The 545 Km Manali-Leh trail is one of the extreme expeditions GoMissing takes serious cyclists on. The 12 day trail is replete with steep climbs, rapid descents, disorienting switchbacks and plenty of gravelly terrain. The beauty of the trail, of course lies in unmatchable landscape under the shadows of stunning Himalayan mountains accompanied by lyrical streams and placid lakes.
Last year alone, GoMissing took four expeditions on this route. With increasing number of enthusiasts taking interest in mountain biking and Manali-Leh in particular, we at GoMissing thought, this was an ideal time to share some of the learnings from the trip with you.
We reached out to Gaurav Rohatgi, Chief Marketing Officer, GoMissing who has been on this trail several times to share his learnings. Read up what he has to say and also check out what some other riders have to say for this expedition here.
Here is Gaurav’s Gyan
1. YE KAALI AANKHEN will Literally go Kaali!!
Most of us leave our sunglasses behind, thinking them as luxury or an unnecessary hindrance on the trip. Snow blindness is a real hazard on this trail. Don’t forget Manali – Leh highway is way above the sea level and UV index increases exponentially at those heights. Without sunglasses, you can expect splitting migraines, touchy headaches and a general sense of bewilderment. So for the sake of your eyes and well being, do carry sunglasses. You don’t need expensive ones, but something practical and sturdy.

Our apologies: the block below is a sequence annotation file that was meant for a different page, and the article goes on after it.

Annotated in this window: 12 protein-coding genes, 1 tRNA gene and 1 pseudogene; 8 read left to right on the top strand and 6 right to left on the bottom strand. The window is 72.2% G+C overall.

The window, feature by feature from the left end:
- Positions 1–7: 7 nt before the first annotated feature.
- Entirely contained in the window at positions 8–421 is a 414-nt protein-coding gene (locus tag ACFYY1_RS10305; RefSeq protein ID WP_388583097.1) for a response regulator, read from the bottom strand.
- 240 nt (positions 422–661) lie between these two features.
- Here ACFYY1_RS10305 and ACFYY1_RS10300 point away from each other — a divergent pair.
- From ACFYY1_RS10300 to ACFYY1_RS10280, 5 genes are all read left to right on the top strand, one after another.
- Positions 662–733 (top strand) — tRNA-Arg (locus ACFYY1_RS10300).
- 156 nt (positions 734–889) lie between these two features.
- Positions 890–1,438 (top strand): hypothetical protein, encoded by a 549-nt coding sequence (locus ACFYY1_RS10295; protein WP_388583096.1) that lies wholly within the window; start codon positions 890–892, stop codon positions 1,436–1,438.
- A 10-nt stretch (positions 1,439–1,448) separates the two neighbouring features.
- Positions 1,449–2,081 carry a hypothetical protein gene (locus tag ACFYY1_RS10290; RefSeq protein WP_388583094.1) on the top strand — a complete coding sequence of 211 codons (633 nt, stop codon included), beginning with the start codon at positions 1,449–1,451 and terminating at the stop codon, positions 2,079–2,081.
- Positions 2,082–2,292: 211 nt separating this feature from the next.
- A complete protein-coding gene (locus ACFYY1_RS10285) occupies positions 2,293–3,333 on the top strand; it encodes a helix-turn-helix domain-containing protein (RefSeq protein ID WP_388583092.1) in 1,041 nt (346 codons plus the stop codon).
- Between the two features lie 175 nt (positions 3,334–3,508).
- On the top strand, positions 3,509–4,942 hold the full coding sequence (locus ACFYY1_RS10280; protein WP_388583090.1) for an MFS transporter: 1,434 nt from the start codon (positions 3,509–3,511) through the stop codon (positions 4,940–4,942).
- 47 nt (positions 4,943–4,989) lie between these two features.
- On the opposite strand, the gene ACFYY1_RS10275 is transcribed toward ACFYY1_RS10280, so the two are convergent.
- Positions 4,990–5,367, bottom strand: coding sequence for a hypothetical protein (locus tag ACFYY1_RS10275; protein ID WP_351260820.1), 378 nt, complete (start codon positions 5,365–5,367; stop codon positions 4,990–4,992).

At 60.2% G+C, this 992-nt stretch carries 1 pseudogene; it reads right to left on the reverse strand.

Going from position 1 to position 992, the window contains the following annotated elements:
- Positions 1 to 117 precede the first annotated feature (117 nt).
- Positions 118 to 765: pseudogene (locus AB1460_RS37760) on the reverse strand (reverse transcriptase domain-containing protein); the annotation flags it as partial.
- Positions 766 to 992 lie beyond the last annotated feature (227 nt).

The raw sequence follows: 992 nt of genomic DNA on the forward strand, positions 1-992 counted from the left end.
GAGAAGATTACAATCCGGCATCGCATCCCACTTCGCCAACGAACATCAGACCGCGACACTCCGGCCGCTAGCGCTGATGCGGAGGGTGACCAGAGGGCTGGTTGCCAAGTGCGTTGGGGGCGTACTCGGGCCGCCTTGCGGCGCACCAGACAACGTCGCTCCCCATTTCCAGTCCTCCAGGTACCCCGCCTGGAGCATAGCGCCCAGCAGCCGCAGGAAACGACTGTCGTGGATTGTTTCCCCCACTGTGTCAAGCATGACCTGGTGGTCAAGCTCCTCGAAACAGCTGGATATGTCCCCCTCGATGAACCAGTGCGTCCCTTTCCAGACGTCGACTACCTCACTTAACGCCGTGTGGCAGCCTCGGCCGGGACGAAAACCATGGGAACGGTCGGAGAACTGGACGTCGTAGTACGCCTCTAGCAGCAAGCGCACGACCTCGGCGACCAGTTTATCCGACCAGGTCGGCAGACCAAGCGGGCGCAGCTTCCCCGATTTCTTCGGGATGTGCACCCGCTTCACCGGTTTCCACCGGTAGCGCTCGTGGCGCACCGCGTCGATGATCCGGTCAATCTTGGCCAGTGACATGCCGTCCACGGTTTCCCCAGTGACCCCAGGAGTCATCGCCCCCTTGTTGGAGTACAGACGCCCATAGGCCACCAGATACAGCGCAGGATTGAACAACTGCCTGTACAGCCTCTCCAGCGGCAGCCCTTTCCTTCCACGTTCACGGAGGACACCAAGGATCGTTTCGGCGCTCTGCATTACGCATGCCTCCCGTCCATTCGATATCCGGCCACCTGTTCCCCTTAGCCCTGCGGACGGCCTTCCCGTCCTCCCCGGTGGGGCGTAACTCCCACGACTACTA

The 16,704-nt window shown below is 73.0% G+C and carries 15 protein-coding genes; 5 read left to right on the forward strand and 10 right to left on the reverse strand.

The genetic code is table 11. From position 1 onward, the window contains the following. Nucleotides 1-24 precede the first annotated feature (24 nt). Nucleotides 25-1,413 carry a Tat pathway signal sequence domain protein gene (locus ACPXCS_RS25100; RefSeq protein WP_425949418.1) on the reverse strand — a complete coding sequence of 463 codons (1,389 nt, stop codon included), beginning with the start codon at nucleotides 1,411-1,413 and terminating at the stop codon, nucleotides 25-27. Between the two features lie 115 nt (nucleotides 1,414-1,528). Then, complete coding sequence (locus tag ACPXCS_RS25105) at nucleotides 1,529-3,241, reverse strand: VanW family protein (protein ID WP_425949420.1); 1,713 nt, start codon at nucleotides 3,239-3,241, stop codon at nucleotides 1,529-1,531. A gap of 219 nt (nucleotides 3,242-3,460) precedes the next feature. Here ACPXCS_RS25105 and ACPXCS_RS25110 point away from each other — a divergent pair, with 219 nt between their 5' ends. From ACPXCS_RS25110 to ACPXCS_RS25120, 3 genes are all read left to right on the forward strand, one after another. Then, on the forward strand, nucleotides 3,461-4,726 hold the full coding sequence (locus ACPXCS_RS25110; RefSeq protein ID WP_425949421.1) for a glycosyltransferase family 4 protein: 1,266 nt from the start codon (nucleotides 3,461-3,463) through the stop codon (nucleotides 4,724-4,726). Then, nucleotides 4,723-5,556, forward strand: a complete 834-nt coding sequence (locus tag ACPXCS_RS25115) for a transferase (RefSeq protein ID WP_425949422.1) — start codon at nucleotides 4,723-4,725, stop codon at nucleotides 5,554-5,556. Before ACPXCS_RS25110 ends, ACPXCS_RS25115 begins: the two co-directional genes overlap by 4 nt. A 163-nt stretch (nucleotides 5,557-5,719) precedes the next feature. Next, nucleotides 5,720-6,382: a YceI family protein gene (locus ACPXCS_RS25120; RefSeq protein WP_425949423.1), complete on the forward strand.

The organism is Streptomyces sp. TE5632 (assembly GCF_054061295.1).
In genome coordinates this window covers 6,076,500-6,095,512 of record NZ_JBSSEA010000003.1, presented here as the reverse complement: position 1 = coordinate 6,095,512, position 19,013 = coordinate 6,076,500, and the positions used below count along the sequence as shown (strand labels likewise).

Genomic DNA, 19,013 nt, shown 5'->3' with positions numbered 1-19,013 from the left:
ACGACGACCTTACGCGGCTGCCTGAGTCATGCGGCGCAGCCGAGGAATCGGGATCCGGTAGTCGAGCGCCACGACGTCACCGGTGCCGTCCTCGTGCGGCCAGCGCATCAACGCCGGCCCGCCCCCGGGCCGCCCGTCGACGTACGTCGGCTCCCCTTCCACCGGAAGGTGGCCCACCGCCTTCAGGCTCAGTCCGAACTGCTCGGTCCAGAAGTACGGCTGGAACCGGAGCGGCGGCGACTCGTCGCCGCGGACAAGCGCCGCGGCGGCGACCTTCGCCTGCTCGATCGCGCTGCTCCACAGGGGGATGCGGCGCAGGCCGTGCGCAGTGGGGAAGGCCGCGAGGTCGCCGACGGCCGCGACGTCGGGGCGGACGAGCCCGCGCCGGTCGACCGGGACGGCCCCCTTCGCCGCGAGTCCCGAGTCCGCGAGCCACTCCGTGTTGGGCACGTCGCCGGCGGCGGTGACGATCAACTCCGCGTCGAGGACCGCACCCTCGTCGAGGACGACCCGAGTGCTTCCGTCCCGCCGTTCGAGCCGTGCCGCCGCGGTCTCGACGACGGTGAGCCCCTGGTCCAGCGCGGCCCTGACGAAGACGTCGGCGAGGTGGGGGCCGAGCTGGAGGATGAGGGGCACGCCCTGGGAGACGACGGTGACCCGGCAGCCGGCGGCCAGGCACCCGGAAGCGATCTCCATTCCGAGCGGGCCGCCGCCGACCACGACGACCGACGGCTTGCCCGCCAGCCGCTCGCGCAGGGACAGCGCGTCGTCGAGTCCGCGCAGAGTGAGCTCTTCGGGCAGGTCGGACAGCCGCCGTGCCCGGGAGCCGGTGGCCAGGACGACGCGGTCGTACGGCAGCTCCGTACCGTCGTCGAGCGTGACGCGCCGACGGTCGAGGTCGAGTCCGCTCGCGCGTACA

2. SO YOU THINK YOUR BIKE LOVES YOU?
You have absolute control on the bike! Even better!
It’s like you and the machine are one when she handles those descents smoothly. It’s like you are having a smoothie!
This is when emotions take over. Beware. It’s a Trap! Your bike is cheating on you!
The route has some very-very serious downhills. Some of those hairpin bends can hamper your ability to tackle the speed. If you don’t want to feel as if you are waltzing on Vaseline, it is advisable to utilise both brakes in tandem and slow down, keeping your speeds as well as emotions under control.
3. AMS- No, it’s not a bike model!
Acute Mountain Sickness, AMS reveals itself in innocent ways. Contrary to popular perception, it is not the general feeling of nausea one gets on a hilly road. It is a potentially life threatening condition which can blow into full scale HAPE or HACE – High Altitude Pulmonary Edema or High Altitude Cerebral Edema. Scary sounding as they both are, they can leave you comatose.
It happens due to the lack of acclimatization to the heights. You see, when you are camping at altitudes of 4000 Mtrs and above, the level of oxygen is lower than what your lungs are accustomed to. (And please, staying at a hill station less than 2000 mtrs is not acclimatizing!) Heights above 3000 Mtrs are hazardous. As your body copes with the lesser oxygen volume in the air it puts up a strong fight. Unless prepared adequately, it will not be able to cope up. The symptoms start with a mild headache, nausea and then delirium and eventually the victim loses the sense of reality and orientation.
Another thing about this mean mother of all mountain problems is that it may strike you whether you are climbing the Everest or an innocent hill. By keeping yourself hydrated (drink loads and loads of water) and eating garlic cloves (a natural prophylactic against AMS and its effects) you can escape this dreadedcondition.